The different affinity of prelamin A forms for HDAC2 could play a role also in the pathogenesis of progeroid laminopathies, where accumulation of prelamin A occurs. In agreement with this hypothesis, we show that lamin A/C-HDAC2 binding is severely affected in cells from HGPS and other progeroid laminopathy patients [this paper and (Mattioli et al., 2018)]. In fact, the presence of progerin severely reduces lamin A/C-HDAC2 interaction. However, since progerin is a farnesylated form of prelamin A, and we show farnesylated prelamin A not to alter HDAC2 binding, we conclude that the 50 amino acids deleted in progerin are necessary to stabilize HDAC2-lamin A/C complexes. On the other hand, we previously showed that both non-farnesylated and farnesylated prelamin A are recovered in MADA cells (Camozzi et al., 2012). Thus, accumulation of non-farnesylated prelamin A could in part explain reduced lamin A/C-HDAC2 complexes in MADA (Mattioli et al., 2018).

In this paper, we show that lamin A/C-HDAC2 interaction can be also modulated by HDAC inhibitors. Strengthening of lamin A/C-HDAC2 binding by different HDAC inhibitors could be explained by conformational modifications of HDAC2 able to favor its interaction with lamin A/C. In particular, treatment with the HDAC1/2 inhibitor MS-275 was able to reduce the binding between HDAC2 and its substrate H4K16ac and increased lamin A/C- H4K16ac interaction, suggesting that lamin A/C could have higher affinity for the inactive enzyme. An hypothesis based on the assumption that lamin A/C targets acetylated H4K16 to HDAC2 and favors histone deacetylation is depicted in Figure 3D.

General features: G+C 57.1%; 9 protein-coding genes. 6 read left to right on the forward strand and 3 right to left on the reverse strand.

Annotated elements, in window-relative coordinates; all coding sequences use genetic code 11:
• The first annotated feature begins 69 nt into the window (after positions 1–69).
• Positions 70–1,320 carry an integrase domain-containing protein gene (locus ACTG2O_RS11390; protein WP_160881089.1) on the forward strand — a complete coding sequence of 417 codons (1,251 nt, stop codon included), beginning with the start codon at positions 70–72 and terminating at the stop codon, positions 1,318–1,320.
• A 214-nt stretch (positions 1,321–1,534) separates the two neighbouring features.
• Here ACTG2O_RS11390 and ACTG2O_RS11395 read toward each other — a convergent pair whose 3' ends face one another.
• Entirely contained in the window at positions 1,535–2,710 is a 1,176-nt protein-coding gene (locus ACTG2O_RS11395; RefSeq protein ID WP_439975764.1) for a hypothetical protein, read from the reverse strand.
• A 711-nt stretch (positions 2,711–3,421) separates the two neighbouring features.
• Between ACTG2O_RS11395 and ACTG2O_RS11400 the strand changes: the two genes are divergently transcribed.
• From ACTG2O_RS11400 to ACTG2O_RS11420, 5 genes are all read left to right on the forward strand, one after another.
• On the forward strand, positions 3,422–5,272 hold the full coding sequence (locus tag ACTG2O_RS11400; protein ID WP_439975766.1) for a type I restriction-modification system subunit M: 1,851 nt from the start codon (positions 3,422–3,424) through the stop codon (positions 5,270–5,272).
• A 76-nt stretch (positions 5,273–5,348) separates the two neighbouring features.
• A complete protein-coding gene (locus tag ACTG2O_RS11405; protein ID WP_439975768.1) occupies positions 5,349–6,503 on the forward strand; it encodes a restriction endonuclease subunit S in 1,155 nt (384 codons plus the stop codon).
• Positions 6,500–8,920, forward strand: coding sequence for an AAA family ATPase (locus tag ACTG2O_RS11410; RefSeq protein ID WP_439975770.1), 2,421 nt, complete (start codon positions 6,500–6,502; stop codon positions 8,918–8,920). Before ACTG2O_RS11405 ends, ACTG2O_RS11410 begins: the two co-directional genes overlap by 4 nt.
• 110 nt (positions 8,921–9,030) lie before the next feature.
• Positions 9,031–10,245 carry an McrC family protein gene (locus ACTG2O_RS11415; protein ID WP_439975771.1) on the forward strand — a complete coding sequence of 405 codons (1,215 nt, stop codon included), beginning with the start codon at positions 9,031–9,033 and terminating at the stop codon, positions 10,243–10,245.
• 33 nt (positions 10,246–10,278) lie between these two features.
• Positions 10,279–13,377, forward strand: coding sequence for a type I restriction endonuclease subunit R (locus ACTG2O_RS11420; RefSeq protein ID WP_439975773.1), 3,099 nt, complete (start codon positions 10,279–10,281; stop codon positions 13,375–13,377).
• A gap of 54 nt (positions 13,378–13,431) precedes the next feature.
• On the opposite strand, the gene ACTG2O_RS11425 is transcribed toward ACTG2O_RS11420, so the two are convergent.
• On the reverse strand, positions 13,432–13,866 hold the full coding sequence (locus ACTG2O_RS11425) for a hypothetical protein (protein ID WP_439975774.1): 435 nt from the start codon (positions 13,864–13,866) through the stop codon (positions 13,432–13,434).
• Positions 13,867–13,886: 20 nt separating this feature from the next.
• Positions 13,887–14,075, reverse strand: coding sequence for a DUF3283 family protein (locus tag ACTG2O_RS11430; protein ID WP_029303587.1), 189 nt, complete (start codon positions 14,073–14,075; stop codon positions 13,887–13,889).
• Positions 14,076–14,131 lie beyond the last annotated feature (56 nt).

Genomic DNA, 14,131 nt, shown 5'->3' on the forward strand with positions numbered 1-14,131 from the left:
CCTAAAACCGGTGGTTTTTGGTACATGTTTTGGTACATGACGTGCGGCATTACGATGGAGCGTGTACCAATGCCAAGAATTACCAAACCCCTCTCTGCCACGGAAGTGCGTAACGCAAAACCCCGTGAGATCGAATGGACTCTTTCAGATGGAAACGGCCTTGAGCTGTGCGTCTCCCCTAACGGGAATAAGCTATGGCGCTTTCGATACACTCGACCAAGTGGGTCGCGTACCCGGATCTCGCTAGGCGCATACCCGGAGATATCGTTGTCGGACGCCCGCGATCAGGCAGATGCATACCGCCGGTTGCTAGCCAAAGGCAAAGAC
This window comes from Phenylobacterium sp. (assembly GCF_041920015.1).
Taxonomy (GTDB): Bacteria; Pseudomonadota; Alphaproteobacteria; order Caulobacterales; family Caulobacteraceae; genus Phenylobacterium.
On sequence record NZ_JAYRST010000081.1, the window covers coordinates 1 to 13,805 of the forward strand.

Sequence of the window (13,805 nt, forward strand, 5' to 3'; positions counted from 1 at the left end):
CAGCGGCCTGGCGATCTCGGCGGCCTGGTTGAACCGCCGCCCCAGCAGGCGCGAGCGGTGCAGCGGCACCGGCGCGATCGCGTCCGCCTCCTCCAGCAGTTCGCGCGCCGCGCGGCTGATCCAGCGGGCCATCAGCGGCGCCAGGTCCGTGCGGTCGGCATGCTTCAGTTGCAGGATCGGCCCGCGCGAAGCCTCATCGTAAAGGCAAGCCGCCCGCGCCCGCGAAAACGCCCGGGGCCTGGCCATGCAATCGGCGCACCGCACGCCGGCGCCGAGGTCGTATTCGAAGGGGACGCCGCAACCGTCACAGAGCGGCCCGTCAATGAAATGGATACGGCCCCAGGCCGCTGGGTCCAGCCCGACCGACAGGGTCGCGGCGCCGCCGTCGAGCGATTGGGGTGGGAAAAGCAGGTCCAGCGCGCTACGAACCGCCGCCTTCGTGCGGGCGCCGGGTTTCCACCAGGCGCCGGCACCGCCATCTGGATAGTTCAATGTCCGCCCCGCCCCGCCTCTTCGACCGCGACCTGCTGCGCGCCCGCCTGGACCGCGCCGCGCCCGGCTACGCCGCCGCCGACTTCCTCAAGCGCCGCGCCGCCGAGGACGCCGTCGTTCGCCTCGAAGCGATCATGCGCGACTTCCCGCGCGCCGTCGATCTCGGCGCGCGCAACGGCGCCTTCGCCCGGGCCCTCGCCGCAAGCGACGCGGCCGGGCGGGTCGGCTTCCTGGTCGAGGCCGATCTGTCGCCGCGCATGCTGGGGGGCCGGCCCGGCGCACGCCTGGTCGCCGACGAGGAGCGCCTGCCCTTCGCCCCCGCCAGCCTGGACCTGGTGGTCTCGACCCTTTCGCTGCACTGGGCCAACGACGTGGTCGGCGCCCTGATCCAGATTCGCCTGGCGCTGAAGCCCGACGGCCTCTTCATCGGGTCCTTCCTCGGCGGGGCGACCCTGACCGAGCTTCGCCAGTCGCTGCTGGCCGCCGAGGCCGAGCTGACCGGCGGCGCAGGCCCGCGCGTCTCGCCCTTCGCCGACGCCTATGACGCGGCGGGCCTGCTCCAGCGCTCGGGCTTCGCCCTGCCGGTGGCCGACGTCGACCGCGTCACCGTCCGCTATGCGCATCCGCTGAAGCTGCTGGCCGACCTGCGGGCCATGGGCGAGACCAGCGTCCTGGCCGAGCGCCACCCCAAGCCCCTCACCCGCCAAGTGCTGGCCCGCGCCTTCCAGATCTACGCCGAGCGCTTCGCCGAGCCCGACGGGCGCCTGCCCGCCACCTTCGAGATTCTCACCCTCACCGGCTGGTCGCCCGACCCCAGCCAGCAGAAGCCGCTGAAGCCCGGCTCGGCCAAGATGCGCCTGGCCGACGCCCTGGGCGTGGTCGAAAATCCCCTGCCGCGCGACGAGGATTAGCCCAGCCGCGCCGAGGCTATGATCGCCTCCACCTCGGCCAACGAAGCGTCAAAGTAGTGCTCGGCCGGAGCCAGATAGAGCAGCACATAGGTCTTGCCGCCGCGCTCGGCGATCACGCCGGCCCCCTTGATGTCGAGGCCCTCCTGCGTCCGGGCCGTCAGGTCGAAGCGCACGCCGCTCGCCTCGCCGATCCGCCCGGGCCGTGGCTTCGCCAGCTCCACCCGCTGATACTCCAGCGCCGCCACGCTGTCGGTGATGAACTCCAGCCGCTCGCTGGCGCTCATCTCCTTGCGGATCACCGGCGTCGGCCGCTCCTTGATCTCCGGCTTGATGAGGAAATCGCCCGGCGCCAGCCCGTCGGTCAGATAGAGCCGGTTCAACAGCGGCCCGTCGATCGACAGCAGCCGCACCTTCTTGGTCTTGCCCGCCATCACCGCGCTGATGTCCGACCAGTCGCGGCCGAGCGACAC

Further, our results support the hypothesis that the acetylation status of HDAC2 favors its binding with lamin A/C. In fact both TSA and the class II inhibitor MC1568, which trigger HDAC2 acetylation (Eom et al., 2014), increased lamin A/C-HDAC2 interaction. Since phosphomimetic or non-phosphorylable HDAC2 serine 394 mutants showed the same affinity for lamin A binding as the unmodified enzyme (Mattioli et al., 2018), we conclude that HDAC2 acetylation rather than phosphorylation, might regulate its binding properties relative to A type lamins. We suggest that lamin A/C preferentially recruits the inactive acetylated enzyme to trigger its activation. The finding that HDAC2 acetylation precedes HDAC2 phosphorylation on serine 394 supports this hypothesis (Eom and Kook, 2015). However, given the effect observed using diverse deacetylase inhibitors, we cannot rule out the possibility that even lamin A/C acetylation status could influence its binding to HDAC2. This aspect deserves further investigation.